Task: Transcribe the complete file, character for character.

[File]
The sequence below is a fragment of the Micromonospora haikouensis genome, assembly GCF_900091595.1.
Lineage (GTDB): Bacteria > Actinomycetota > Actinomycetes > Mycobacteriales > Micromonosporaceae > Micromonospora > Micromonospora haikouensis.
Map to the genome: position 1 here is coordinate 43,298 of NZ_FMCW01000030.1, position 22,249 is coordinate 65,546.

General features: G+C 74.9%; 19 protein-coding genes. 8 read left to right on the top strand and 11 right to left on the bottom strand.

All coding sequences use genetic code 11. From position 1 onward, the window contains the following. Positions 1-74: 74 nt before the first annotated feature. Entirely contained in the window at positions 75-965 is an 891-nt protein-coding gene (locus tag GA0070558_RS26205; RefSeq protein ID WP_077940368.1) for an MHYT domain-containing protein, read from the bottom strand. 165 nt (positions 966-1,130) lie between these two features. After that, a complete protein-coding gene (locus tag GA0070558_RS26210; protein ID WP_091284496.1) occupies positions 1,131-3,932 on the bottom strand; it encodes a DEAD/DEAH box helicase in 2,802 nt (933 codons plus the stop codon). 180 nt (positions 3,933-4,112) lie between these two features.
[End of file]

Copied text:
The sequence below is a fragment of the Micromonospora haikouensis genome, assembly GCF_900091595.1.
Lineage (GTDB): Bacteria > Actinomycetota > Actinomycetes > Mycobacteriales > Micromonosporaceae > Micromonospora > Micromonospora haikouensis.
Map to the genome: position 1 here is coordinate 43,298 of NZ_FMCW01000030.1, position 22,249 is coordinate 65,546.

General features: G+C 74.9%; 19 protein-coding genes. 8 read left to right on the top strand and 11 right to left on the bottom strand.

All coding sequences use genetic code 11. From position 1 onward, the window contains the following. Positions 1-74: 74 nt before the first annotated feature. Entirely contained in the window at positions 75-965 is an 891-nt protein-coding gene (locus tag GA0070558_RS26205; RefSeq protein ID WP_077940368.1) for an MHYT domain-containing protein, read from the bottom strand. 165 nt (positions 966-1,130) lie between these two features. After that, a complete protein-coding gene (locus tag GA0070558_RS26210; protein ID WP_091284496.1) occupies positions 1,131-3,932 on the bottom strand; it encodes a DEAD/DEAH box helicase in 2,802 nt (933 codons plus the stop codon). 180 nt (positions 3,933-4,112) lie between these two features.